'5x4 led matrix interpreter functions by row of 4 leds
'Each SELECT is a different column and each case (1-16) corresponds
'to one of the 16 states possible for the column of leds.
'
'Binary should then be read out of memory and handed straight to the
'interpreter for output display.
'
'case 0    %0000
'case 1    %0001
'case 2    %0010
'case 3    %0011
'case 4    %0100
'case 5    %0101
'case 6    %0110
'case 7    %0111
'case 8    %1000
'case 9    %1001
'case 10   %1010
'case 11   %1011
'case 12   %1100
'case 13   %1101
'case 14   %1110
'case 15   %1111

DO
IF repC > maxC THEN 'How long to display the character before returning to main
repC = 0
RETURN
ENDIF
FOR rowC=1 TO 5 'Cycle through each of 5 rows
SELECT rowC
CASE 1
outp1 = %00001
outp2 = %00010
outp3 = %00010
outp4 = %00100
direc1 = %00011
direc2 = %00110
display = ROW1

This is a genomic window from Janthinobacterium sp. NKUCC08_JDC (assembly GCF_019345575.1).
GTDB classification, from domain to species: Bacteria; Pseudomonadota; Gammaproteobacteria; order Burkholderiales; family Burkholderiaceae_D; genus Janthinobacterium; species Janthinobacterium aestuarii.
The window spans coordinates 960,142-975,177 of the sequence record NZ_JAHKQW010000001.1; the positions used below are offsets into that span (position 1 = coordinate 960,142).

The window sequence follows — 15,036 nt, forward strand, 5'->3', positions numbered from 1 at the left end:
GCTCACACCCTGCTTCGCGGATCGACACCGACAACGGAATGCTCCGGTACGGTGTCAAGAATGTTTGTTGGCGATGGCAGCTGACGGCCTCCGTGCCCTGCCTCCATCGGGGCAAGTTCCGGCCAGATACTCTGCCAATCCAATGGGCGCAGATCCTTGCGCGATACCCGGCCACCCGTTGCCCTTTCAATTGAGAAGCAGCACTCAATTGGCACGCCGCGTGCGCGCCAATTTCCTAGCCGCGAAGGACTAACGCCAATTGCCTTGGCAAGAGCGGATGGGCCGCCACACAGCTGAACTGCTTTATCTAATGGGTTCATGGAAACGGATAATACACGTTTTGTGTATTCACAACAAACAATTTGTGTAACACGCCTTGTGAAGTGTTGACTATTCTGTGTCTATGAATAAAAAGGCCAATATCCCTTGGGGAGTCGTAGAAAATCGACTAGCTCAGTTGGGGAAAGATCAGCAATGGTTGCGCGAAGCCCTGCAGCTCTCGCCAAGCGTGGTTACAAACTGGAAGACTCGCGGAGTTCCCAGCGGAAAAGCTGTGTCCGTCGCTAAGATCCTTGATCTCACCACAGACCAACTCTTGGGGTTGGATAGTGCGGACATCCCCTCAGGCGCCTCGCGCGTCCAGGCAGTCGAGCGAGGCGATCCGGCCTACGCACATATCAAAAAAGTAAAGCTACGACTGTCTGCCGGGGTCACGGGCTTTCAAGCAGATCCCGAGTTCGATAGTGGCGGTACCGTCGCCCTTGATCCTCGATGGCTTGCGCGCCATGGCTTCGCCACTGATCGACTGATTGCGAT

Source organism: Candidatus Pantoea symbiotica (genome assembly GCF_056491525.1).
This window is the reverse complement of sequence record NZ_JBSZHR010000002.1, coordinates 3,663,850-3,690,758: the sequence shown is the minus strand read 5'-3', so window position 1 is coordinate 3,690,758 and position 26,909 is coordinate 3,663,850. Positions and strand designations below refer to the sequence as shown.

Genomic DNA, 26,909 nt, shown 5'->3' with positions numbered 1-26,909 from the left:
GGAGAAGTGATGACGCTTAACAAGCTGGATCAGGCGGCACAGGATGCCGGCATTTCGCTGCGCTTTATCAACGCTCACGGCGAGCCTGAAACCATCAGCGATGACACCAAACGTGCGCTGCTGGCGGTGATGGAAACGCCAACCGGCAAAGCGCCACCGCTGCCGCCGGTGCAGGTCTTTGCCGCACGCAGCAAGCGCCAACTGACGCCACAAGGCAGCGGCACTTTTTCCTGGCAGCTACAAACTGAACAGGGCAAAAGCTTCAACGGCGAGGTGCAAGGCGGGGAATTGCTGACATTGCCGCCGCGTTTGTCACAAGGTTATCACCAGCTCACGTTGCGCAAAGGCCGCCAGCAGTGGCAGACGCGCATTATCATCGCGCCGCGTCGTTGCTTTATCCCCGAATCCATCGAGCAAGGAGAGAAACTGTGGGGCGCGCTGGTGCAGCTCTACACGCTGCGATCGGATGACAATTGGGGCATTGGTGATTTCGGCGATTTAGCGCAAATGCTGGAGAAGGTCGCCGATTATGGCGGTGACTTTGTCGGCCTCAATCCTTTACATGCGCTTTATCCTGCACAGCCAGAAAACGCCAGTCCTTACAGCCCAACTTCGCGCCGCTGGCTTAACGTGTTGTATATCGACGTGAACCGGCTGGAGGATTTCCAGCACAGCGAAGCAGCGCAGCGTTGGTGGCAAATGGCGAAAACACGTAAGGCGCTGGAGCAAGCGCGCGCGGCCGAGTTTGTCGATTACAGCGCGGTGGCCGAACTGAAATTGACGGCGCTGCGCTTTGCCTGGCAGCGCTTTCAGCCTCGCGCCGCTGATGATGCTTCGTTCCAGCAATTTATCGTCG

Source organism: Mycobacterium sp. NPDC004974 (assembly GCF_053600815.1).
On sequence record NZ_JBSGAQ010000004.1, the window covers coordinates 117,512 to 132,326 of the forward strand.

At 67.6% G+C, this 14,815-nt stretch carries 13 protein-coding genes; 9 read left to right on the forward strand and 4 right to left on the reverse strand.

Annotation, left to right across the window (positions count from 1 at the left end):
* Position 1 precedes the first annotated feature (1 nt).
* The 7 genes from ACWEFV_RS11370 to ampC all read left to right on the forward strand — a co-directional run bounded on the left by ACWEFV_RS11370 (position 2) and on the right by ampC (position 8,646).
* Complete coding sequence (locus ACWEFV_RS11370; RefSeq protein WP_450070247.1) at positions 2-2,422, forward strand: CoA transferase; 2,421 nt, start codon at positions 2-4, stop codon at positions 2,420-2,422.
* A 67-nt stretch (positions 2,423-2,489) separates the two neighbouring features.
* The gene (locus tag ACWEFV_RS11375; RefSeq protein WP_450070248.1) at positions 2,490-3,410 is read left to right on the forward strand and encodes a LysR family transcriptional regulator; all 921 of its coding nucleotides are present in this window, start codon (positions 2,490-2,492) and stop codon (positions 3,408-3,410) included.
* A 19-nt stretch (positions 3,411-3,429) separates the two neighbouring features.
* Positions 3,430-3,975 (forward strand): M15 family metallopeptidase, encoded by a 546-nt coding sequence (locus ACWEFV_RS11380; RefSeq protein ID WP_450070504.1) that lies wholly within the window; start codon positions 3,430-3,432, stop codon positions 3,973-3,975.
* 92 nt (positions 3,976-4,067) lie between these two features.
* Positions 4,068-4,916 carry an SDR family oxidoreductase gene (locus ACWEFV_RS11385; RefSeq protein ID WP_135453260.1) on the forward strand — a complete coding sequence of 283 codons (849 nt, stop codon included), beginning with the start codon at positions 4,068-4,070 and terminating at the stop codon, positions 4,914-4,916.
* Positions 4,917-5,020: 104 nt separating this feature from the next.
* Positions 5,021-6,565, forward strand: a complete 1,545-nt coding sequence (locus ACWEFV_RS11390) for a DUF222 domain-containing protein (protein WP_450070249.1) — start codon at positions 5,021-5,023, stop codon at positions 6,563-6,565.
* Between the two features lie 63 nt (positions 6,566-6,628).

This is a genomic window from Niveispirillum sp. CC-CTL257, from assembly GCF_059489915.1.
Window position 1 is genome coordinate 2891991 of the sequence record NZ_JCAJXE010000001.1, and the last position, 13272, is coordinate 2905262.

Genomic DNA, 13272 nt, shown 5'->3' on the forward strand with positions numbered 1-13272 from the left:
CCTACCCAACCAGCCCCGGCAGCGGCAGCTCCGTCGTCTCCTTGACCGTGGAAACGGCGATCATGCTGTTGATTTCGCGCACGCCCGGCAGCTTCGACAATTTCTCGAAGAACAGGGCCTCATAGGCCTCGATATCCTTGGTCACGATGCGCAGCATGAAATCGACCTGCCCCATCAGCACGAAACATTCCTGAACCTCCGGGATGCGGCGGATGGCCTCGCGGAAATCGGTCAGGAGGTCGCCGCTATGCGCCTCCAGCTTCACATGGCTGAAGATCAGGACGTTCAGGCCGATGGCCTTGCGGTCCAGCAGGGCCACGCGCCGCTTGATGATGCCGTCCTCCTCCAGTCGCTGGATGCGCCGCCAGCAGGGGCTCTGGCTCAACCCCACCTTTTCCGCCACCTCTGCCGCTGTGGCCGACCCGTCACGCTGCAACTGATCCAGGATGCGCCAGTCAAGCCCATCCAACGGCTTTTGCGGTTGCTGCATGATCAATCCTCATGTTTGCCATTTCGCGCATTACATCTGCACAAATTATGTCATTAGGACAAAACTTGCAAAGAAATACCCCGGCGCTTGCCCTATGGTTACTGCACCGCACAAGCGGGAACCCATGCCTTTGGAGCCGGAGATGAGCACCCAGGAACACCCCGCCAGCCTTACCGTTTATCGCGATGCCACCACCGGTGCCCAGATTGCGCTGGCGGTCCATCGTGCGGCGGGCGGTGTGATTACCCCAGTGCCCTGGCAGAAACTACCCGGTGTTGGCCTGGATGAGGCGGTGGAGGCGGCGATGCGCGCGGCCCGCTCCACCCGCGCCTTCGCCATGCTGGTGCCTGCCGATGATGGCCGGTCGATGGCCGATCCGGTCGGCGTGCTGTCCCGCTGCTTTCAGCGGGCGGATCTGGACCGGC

CASE 2
outp1 = %00100
outp2 = %01000
outp3 = %01000
outp4 = %10000
direc1 = %01100
direc2 = %11000
display = ROW2
CASE 3
outp1 = %00001
outp2 = %00100
outp3 = %00001
outp4 = %01000
direc1 = %00101
direc2 = %01001
display = ROW3
CASE 4
outp1 = %00001
outp2 = %10000
outp3 = %00010
outp4 = %01000
direc1 = %10001
direc2 = %01010
display = ROW4
CASE 5
outp1 = %00010
outp2 = %10000
outp3 = %00100
outp4 = %10000
direc1 = %10010
direc2 = %10100
display = ROW5
ENDSELECT
DIRS = 0
SELECT display
CASE 0
PAUSE 0
CASE 1
OUTS = outp4
DIRS = direc2
PAUSE 1
CASE 2
OUTS = outp3
DIRS = direc2
PAUSE 1
CASE 3
OUTS = outp3
DIRS = direc2
PAUSE 1
OUTS = outp4
PAUSE 1
CASE 4
OUTS = outp2
DIRS = direc1
PAUSE 1
CASE 5
OUTS = outp2
DIRS = direc1
PAUSE 1
DIRS = 0
OUTS = outp4
DIRS = direc2
PAUSE 1
CASE 6
OUTS = outp2
DIRS = direc1
PAUSE 1
DIRS = 0
OUTS = outp3
DIRS = direc2
PAUSE 1
CASE 7
OUTS = outp2
DIRS = direc1
PAUSE 1
DIRS = 0
OUTS = outp3
DIRS = direc2
PAUSE 1
OUTS = outp4
PAUSE 1
CASE 8
OUTS = outp1
DIRS = direc1
PAUSE 1
CASE 9
OUTS = outp1
DIRS = direc1
PAUSE 1
DIRS = 0
OUTS = outp4
DIRS = direc2
PAUSE 1
CASE 10
OUTS = outp1
DIRS = direc1
PAUSE 1
DIRS = 0
OUTS = outp3
DIRS = direc2
PAUSE 1
CASE 11
OUTS = outp1
DIRS = direc1
PAUSE 1
DIRS = 0
OUTS = outp3
DIRS = direc2
PAUSE 1
OUTS = outp4
PAUSE 1
CASE 12
OUTS = outp1